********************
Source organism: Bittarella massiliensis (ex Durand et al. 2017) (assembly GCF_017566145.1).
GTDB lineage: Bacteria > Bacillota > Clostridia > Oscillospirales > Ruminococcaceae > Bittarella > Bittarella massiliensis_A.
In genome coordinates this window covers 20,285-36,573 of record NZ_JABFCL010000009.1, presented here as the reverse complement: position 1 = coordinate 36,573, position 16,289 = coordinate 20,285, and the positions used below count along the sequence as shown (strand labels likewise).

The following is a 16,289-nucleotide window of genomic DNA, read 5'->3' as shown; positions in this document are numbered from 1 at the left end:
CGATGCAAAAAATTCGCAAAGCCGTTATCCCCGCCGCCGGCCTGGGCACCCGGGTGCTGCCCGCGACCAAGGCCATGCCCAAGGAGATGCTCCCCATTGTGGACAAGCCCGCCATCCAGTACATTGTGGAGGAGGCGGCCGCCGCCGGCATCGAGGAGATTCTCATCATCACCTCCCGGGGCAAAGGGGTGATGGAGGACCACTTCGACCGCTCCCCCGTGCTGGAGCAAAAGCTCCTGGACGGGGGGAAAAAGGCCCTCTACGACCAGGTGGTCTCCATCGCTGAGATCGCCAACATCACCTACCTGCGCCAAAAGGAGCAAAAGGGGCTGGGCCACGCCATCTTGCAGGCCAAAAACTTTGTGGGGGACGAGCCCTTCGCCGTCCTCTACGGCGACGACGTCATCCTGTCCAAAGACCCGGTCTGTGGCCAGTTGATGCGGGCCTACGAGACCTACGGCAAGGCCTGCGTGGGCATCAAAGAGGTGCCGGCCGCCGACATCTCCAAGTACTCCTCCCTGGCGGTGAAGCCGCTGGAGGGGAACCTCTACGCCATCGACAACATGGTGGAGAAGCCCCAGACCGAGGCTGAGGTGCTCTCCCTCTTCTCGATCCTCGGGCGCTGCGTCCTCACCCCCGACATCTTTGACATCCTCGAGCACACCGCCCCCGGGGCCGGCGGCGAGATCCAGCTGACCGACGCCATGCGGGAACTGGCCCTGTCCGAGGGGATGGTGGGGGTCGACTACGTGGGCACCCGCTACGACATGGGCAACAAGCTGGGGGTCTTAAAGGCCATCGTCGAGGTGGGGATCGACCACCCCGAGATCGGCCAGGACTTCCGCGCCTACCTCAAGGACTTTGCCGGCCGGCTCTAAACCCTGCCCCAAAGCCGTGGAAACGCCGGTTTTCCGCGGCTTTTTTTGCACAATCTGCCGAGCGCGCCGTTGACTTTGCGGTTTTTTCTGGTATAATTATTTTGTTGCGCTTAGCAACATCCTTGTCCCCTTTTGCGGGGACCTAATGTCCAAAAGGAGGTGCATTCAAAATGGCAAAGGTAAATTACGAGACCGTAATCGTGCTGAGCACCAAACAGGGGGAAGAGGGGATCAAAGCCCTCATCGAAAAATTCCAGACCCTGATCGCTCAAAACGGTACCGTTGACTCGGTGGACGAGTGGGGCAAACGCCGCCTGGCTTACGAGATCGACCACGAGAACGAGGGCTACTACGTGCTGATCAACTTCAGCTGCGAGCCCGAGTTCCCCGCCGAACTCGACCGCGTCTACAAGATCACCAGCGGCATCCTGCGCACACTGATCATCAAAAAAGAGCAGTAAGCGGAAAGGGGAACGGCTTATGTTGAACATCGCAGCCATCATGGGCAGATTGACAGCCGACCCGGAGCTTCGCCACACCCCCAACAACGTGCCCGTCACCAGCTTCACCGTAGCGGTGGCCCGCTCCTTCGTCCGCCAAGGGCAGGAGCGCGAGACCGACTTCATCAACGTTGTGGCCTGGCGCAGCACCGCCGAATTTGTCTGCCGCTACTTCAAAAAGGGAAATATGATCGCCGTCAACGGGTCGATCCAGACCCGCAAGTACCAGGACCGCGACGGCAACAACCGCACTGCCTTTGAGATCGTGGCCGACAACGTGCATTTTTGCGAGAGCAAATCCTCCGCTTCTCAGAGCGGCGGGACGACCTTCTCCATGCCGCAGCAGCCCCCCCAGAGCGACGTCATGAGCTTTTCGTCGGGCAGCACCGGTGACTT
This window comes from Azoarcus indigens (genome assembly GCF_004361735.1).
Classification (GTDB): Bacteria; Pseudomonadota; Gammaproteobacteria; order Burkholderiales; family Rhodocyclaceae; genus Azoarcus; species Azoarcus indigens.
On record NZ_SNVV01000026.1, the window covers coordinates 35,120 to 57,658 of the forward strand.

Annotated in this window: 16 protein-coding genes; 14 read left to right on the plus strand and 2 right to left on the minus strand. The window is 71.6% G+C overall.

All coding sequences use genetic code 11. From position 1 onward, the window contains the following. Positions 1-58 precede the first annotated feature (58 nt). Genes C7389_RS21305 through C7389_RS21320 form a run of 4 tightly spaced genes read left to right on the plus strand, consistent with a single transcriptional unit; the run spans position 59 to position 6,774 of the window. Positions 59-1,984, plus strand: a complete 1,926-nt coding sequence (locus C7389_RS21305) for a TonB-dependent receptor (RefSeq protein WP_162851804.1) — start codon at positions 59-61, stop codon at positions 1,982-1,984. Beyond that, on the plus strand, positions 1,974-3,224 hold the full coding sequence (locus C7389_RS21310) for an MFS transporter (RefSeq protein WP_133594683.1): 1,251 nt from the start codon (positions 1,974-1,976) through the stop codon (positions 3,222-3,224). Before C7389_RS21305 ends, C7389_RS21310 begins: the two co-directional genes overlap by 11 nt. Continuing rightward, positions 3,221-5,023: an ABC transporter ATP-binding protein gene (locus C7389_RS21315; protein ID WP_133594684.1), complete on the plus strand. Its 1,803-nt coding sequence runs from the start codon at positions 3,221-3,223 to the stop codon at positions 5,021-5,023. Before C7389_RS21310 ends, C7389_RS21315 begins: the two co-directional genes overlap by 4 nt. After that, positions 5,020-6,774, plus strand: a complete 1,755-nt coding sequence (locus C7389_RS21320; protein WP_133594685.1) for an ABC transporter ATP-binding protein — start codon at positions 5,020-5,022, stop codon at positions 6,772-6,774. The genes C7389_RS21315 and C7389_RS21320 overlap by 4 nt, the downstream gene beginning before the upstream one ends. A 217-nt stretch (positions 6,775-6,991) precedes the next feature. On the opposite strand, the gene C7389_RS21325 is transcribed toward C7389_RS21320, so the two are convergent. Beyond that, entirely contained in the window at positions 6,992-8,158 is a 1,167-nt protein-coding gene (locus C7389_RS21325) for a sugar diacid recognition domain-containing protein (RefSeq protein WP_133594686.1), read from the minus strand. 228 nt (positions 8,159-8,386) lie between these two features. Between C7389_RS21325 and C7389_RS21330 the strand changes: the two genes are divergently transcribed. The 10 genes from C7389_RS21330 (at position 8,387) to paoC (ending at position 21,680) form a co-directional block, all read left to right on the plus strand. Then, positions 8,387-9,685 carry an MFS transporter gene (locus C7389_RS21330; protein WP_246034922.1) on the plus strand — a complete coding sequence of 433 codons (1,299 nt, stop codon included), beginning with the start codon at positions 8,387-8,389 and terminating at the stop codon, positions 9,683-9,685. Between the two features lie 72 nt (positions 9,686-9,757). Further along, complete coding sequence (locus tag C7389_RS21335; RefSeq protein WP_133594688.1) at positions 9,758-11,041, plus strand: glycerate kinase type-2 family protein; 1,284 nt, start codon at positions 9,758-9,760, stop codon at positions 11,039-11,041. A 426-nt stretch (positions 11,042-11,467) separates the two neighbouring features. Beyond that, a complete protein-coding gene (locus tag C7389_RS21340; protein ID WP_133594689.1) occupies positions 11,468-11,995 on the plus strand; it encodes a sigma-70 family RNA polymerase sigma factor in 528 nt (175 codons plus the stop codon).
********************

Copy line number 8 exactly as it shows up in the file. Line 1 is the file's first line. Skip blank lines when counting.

On record NZ_SNVV01000026.1, the window covers coordinates 35,120 to 57,658 of the forward strand.